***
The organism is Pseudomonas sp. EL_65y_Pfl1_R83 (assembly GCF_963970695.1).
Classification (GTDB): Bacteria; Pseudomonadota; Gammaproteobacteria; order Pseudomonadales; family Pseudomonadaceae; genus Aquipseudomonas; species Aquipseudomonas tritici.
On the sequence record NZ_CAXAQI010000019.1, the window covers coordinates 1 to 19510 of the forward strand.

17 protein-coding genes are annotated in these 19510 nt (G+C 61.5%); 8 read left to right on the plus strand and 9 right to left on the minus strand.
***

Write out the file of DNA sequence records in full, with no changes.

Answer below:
The organism is Pseudomonas sp. EL_65y_Pfl1_R83 (assembly GCF_963970695.1).
Classification (GTDB): Bacteria; Pseudomonadota; Gammaproteobacteria; order Pseudomonadales; family Pseudomonadaceae; genus Aquipseudomonas; species Aquipseudomonas tritici.
On the sequence record NZ_CAXAQI010000019.1, the window covers coordinates 1 to 19510 of the forward strand.

17 protein-coding genes are annotated in these 19510 nt (G+C 61.5%); 8 read left to right on the plus strand and 9 right to left on the minus strand.